So when I went to the NuGet UI under Updates, .NET Core was an option to update, which I didn’t realize when I hit “Update All.”  Well that jacked with my project.json in this way…

Before:

core101

After:

netcoreapp11

NuGet removed my JSON nested object with just the version number.  What the “type”:”platform” does is it tells my project that it expects .NET Core will already be installed on the machine, therefore it will not bundle .NET Core with my app.

When “type” : “platform” is NOT specified, then it assumes I am bundling .NET Core WITH my app.  In that case, I need to specify the exact platforms that I’m targeting (i.e. Windows 10, Linux, Mac, etc.) in the “runtimes” section.  However, that “runtimes” section was not there previously, because I was targeting the platform.

This seems like it would be a bug with NuGet.  It should only update the Version, and not overwrite anything else.  Maybe this gets fixed during the switch to csproj coming soon.  I’m not going to file a bug at this point on GitHub, because I doubt they make the investment to fix this in project.json.

Feature Folder Structure in ASP.NET Core

A feature folder structure is organizing your app by feature as opposed to technology (Controllers, Views, etc.), which is the default structure in MVC.  A feature folder structure is easier to maintain than the default structure and even Areas (which is a poor man’s feature folder structure).  It looks something like this:

Why would you do this?

Anyone who has built any ASP.NET MVC app of any size often runs into the same problem.  You’re implementing a feature, and you end up spending a lot of time bouncing between folders while you’re implementing the feature.  You keep opening and closing the Controllers folder, the Views folder, the View Models (or Models) folder, the Scripts folder, the Content/CSS folder, the Shared folder under Views, etc.  As your app grows, there are more and more files in these various folders that you have to wade through to find the files you actually need.  All the while, you get the sense you’re fighting your folder structure and fighting the default framework conventions.

Wouldn’t it be nice for all these things that make up the feature to live in the same folder?  That way, you’re just living in one folder (on the front end anyways, business logic and data access logic is likely in another project), and everything is laid out nicely next to each other.  I’ll show you exactly how to do that in ASP.NET Core.  Instead of “feature” you could use the word component, module, etc., but I like the word feature best in this scenario.  I actually like the word component better as a more consistent descriptor across other web stacks (such as Angular, React, etc.), but because View Components are a new feature of ASP.NET Core, the name “component” might be a bit misleading in ASP.NET Core land.  Naming is hard.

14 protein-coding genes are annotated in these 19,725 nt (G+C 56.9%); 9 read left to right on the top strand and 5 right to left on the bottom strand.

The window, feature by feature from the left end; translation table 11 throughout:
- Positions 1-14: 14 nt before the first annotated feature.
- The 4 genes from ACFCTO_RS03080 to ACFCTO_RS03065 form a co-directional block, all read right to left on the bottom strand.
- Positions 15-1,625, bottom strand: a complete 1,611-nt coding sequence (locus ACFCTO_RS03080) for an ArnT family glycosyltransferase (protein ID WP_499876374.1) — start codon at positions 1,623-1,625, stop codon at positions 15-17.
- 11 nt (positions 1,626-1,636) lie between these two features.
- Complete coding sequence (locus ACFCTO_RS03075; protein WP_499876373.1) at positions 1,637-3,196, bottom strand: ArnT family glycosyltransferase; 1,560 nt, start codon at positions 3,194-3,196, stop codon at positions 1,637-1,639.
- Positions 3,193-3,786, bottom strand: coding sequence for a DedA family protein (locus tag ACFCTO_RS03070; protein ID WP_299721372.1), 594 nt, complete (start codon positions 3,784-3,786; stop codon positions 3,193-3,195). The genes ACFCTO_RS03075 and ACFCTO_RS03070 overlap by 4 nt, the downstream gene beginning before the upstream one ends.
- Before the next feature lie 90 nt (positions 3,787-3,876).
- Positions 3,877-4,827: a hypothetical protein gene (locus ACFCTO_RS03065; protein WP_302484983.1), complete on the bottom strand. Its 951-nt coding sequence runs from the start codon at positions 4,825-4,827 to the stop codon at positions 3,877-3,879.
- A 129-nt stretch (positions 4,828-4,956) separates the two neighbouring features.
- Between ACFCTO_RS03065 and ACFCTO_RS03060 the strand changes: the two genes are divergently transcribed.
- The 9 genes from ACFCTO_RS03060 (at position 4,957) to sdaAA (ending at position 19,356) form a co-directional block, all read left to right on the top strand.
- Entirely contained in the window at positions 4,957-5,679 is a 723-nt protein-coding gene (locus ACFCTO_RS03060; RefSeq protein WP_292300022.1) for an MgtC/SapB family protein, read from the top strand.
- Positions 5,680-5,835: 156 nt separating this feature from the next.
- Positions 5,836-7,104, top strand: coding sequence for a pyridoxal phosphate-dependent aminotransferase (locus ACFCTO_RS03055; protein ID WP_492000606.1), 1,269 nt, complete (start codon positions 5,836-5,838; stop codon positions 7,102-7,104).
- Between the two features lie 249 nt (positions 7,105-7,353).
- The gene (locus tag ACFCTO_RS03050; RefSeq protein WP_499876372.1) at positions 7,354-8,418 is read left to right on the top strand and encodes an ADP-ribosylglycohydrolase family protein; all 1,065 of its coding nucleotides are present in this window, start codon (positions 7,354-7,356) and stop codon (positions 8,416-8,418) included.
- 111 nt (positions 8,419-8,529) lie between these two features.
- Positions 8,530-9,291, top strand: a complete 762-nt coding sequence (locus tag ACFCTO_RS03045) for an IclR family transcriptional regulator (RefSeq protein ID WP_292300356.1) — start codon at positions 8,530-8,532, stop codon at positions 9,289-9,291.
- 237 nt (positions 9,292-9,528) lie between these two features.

I’m not alone in liking this structure

This is not a unique idea.  Not even close.  Jimmy Bogard does it.  Tim Thomas wrote a blog post on it.  Matthew Renze wrote a blog post about doing it in ASP.NET 4.x.  Even other stack experts like Angular guru John Papa structures his apps this way.  And there are many, many other people who like this structure better, even if it goes against the default conventions that Microsoft expects.

If a ton of people do this, why write this blog post?

Because I haven’t seen an implementation of this for ASP.NET Core.

Ok, so how do we do this?

To do this, we simply need to do move some files around and change some configuration about Views.  JavaScript, CSS, ViewModels, etc. are not things known by MVC’s conventions, so we don’t have to worry about those, and Controllers are automatically picked up.

1. Rename the Views folder to Features

2. Add a custom ViewLocationExpander to tell ASP.NET where to find the Views

a. Create a folder to house this config.  I usually call it Startup Customizations or Infrastructure and place it under the root of your csproj, but you can call it whatever you’d like.

b. Create a new file under this folder called FeatureLocationExpander.cs under the folder from the step above and copy the code at this gist (shown below):

3. Wire up the FeatureLocationExpander in Startup.cs

a. Add the code at this gist (shown below) to your ConfigureServices method in your Startup.cs after the .AddMvc()

4. Move any feature-specific View Models, JS, and CSS to their respective feature folders.

5. Move the Controllers into their respective feature folders and delete the Controllers folder

6. That’s it!

The only other thing you probably want to do is run your CSS and JS through some sort of task runner (to bundle, minify, and copy to wwwroot), whether that task runner’s Gulp, Grunt, or just plain ol’ NPM scripts which seems to be what the cool kids are doing these days.  There are plenty of other blog posts that explain how to do that, including on the official ASP.NET Core documentation.

Final Thoughts

This leaves us with a much easier to maintain folder structure that allows us to stay focused and productive while writing code, and not wasting time hunting for files in different folders.

 

UPDATE 8/24/2017: For Resharper users – click here to figure out how to fix Resharper’s intellisense.  Thanks again to Bill Sorensen in the comments below who first pointed out this solution to me.